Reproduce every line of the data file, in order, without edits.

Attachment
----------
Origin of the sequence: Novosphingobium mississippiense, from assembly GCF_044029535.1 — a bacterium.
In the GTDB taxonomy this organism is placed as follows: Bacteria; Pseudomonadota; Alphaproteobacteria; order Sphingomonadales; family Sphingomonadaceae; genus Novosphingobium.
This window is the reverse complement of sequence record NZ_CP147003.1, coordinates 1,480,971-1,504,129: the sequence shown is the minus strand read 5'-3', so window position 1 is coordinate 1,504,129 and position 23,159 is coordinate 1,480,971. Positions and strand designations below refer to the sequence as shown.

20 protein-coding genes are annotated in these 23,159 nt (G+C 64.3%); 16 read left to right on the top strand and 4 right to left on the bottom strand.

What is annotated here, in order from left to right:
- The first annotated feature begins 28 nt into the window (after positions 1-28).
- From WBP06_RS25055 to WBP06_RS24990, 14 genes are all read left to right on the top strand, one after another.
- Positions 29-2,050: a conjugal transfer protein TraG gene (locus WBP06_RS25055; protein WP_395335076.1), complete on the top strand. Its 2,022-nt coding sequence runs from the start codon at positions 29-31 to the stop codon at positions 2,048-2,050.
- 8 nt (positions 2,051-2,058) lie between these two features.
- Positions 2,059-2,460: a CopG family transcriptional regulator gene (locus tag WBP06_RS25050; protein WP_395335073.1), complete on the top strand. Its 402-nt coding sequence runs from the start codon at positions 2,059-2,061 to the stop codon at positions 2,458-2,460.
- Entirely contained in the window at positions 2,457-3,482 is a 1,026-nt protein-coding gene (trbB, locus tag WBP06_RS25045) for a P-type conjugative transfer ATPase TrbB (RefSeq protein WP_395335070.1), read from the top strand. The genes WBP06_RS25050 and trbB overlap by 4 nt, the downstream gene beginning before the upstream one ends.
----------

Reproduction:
Origin of the sequence: Novosphingobium mississippiense, from assembly GCF_044029535.1 — a bacterium.
In the GTDB taxonomy this organism is placed as follows: Bacteria; Pseudomonadota; Alphaproteobacteria; order Sphingomonadales; family Sphingomonadaceae; genus Novosphingobium.
This window is the reverse complement of sequence record NZ_CP147003.1, coordinates 1,480,971-1,504,129: the sequence shown is the minus strand read 5'-3', so window position 1 is coordinate 1,504,129 and position 23,159 is coordinate 1,480,971. Positions and strand designations below refer to the sequence as shown.

20 protein-coding genes are annotated in these 23,159 nt (G+C 64.3%); 16 read left to right on the top strand and 4 right to left on the bottom strand.

What is annotated here, in order from left to right:
- The first annotated feature begins 28 nt into the window (after positions 1-28).
- From WBP06_RS25055 to WBP06_RS24990, 14 genes are all read left to right on the top strand, one after another.
- Positions 29-2,050: a conjugal transfer protein TraG gene (locus WBP06_RS25055; protein WP_395335076.1), complete on the top strand. Its 2,022-nt coding sequence runs from the start codon at positions 29-31 to the stop codon at positions 2,048-2,050.
- 8 nt (positions 2,051-2,058) lie between these two features.
- Positions 2,059-2,460: a CopG family transcriptional regulator gene (locus tag WBP06_RS25050; protein WP_395335073.1), complete on the top strand. Its 402-nt coding sequence runs from the start codon at positions 2,059-2,061 to the stop codon at positions 2,458-2,460.
- Entirely contained in the window at positions 2,457-3,482 is a 1,026-nt protein-coding gene (trbB, locus tag WBP06_RS25045) for a P-type conjugative transfer ATPase TrbB (RefSeq protein WP_395335070.1), read from the top strand. The genes WBP06_RS25050 and trbB overlap by 4 nt, the downstream gene beginning before the upstream one ends.